How to Make Firestarters Content from the guide to life, the universe and everything

How to Make Firestarters

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If you've ever had great difficulty starting a fire in your fireplace, this is for you.

Do you wad up page after page of newspaper as the first kindling in your fireplace? Do you light the newspaper, sit back and wait for it only to blaze quickly then just fizzle out and smoulder? Do you often go through this procedure several times before it finally catches, or do you give up completely and forget about having a fire?

If you do, then you need to use a firestarter (also known as firelighters), for it is rare that just one of these little things does not start a beautiful blaze.

Making Firestarters


First, you'll need some wood shavings or sawdust. If you don't have access to quantities of sawdust, bedding for small animals (available from petshops) works nicely. How much to use will depend on whether you're making a lot of firestarters to use throughout a long cold winter, or if you need just a few for the occasional romantic fire.

You'll also need some wax. Any kind of wax will do - old candles or paraffin work equally well. You could even use old birthday candles, but it would require hundreds to provide enough wax to make even a few firestarters. The most frugal source of wax would be from old pillar candles. Scented candles can provide a nice fragrance for your firestarters, but mix these with paraffin or wax from unscented candles because the scent from just one of these scented candle can be overwhelming.

The only other things you'll be needing will be three old pots, which you can reserve just for making firestarters (or one pot and a double boiler), some small paper cups (bathroom-size is good), and a small spoon that you don't mind reserving just for this purpose.


Put some wood shavings or sawdust in the largest of the three pots. You can almost fill this pot with wood shavings, but be sure to leave room to stir them.

For safety reasons, it is best to use a double boiler method to melt the wax, particularly if you are using a gas cooktop, as the temperature is more difficult to control than on an electric stove. If you don't have an old double boiler to devote to this purpose, an easy way to make a double boiler is to place some water in your pan, then put another smaller pot within the saucepan to melt the wax, so that the steam from the boiling water melts the wax.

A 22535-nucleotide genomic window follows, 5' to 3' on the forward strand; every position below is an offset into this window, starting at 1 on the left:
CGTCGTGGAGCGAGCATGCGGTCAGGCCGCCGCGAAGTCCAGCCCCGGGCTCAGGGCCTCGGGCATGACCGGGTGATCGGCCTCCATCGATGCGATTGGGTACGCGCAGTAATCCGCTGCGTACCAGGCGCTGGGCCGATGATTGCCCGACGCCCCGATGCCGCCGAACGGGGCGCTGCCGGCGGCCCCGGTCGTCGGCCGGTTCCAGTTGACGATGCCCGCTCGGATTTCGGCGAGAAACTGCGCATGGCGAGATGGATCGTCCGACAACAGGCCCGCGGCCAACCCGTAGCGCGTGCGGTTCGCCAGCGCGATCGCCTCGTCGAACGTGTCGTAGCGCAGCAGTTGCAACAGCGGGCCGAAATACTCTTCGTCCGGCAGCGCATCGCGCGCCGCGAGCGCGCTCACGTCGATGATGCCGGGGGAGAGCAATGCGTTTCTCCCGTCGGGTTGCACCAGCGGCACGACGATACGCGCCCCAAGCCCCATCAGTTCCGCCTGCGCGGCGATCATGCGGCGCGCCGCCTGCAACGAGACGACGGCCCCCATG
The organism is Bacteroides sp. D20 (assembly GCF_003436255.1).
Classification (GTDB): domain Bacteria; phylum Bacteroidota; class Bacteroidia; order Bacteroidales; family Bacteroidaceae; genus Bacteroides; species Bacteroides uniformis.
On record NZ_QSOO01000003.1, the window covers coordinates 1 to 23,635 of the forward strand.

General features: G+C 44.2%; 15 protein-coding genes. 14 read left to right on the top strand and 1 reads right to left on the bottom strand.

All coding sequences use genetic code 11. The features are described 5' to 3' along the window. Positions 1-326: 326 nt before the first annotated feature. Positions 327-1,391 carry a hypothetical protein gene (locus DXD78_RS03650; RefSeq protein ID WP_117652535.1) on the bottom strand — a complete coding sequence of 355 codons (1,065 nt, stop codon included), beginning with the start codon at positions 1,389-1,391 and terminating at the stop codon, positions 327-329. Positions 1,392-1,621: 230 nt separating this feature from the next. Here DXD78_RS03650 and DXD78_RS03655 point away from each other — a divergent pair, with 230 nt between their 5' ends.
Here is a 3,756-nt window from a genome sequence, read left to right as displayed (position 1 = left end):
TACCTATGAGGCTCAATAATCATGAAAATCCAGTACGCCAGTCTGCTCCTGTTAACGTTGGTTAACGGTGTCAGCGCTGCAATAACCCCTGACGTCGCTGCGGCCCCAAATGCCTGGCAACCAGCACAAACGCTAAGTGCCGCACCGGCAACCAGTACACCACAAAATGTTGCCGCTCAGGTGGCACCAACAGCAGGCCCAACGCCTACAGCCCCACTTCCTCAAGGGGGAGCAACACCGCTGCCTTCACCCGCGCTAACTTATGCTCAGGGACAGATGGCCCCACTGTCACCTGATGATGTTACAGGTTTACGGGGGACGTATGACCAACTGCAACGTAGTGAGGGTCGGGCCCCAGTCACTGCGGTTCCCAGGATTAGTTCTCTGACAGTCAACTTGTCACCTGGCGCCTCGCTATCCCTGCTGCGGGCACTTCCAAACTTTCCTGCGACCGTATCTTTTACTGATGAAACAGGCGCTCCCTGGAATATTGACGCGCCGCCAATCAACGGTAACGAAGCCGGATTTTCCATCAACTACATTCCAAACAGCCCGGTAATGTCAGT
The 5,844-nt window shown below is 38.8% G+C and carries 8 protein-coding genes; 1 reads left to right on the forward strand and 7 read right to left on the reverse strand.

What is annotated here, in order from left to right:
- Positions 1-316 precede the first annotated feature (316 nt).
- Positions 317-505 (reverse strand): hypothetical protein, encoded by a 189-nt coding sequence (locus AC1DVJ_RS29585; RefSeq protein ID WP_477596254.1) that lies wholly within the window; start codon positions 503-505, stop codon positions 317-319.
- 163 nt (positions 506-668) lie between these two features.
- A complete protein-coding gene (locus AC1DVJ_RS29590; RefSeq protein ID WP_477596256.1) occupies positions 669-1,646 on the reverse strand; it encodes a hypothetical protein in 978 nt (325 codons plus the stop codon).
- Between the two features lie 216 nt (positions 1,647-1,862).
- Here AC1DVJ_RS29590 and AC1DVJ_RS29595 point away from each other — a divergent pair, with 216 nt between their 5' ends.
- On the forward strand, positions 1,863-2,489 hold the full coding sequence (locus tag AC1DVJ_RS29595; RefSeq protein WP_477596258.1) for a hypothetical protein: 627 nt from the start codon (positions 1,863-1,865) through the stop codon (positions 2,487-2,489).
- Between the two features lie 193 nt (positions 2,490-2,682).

Caution! Melted wax is very flammable. Be very careful.

Once melted, pour this wax into the other pot containing the wood shavings. There is no need to remove wicks from the melted candles as they are combustible too. Mix thoroughly with the spoon until the shavings have consistently turned to a darker shade, indicating that they have all soaked up a little bit of the wax. You don't need to have melted wax sitting in the bottom of the pot, as any excess melted wax will just soak through your paper cups and be wasted. If need be, melt more wax, adding enough to achieve uniform colour wood shavings.

Using the spoon, pack the wax coated wood shavings into the paper cups. As they cool, the wax will harden, adhering the wood shavings to each other and to the inside of the paper cup. Store these where they'll be handy for your fireplace.

Using Firestarters

To build a fire using the firestarters, place one in your fireplace, arranging the firewood on top of it, and light the firestarter, either with a match, or a long-nozzled fireplace lighter. Each firestarter will burn for approximately 10 minutes, during which time your firewood should begin burning. You shouldn't need to use any kindling unless your wood is very wet from being out in the rain. It is important to have the firewood arranged in such a way that there are small crevices between the pieces where the flames can lick up between them. Remember, a good fire requires oxygen and fuel in the right proportions along with the heat of the flames to continue burning successfully.

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